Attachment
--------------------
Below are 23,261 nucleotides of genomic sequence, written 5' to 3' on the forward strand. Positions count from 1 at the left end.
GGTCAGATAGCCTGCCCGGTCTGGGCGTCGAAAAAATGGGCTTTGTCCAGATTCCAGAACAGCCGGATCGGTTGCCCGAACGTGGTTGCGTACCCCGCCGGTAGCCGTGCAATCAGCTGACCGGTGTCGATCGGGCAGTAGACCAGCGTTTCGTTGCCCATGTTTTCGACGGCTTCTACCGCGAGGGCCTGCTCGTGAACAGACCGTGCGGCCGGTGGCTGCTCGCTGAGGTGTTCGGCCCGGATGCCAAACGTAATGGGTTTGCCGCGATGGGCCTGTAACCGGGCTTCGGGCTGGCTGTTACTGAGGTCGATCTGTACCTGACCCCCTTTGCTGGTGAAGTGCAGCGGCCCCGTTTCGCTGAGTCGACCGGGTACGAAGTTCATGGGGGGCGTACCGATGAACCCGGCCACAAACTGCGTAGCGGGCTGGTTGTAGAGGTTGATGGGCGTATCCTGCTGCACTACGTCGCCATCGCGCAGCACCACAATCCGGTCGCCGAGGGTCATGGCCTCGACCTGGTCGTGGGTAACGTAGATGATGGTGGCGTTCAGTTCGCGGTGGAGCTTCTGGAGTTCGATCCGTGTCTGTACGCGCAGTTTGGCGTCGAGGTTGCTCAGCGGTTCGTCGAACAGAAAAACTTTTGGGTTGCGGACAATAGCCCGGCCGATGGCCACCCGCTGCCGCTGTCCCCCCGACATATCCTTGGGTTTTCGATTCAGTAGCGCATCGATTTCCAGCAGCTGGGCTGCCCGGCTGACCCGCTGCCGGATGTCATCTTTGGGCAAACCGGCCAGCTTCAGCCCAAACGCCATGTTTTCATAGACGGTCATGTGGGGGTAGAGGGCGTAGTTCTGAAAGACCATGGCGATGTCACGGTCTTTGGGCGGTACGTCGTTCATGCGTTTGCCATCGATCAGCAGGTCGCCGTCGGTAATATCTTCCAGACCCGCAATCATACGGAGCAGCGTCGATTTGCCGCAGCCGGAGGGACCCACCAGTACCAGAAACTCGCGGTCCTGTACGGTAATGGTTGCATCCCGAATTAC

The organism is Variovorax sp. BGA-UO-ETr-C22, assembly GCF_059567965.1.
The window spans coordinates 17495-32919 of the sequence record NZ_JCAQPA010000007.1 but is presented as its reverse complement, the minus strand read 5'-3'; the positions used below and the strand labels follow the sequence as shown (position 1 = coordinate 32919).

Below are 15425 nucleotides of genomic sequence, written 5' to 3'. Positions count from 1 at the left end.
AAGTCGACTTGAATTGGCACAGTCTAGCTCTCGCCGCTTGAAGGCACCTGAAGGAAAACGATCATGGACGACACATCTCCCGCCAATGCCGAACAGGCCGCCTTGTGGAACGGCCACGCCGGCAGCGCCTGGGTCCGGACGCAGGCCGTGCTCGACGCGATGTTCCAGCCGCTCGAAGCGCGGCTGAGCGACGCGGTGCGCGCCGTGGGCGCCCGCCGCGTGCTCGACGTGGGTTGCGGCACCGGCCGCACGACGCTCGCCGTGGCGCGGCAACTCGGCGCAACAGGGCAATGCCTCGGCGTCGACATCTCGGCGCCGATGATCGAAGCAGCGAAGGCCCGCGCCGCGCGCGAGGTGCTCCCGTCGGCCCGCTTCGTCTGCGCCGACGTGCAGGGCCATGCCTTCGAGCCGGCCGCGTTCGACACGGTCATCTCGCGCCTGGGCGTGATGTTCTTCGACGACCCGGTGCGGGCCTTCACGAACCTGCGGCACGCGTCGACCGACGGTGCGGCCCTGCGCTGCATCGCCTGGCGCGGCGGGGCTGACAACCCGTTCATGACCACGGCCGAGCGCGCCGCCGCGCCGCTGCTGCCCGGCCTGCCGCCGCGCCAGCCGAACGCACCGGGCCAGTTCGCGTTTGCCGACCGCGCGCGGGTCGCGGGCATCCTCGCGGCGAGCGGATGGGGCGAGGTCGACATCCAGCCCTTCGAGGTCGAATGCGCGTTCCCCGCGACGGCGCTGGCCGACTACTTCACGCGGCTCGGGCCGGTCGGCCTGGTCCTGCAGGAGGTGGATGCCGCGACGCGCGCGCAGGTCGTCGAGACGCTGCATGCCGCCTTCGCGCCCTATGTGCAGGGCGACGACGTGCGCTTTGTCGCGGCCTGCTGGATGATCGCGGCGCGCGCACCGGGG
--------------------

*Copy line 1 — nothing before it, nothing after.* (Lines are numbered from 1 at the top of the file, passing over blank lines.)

Below are 23,261 nucleotides of genomic sequence, written 5' to 3' on the forward strand. Positions count from 1 at the left end.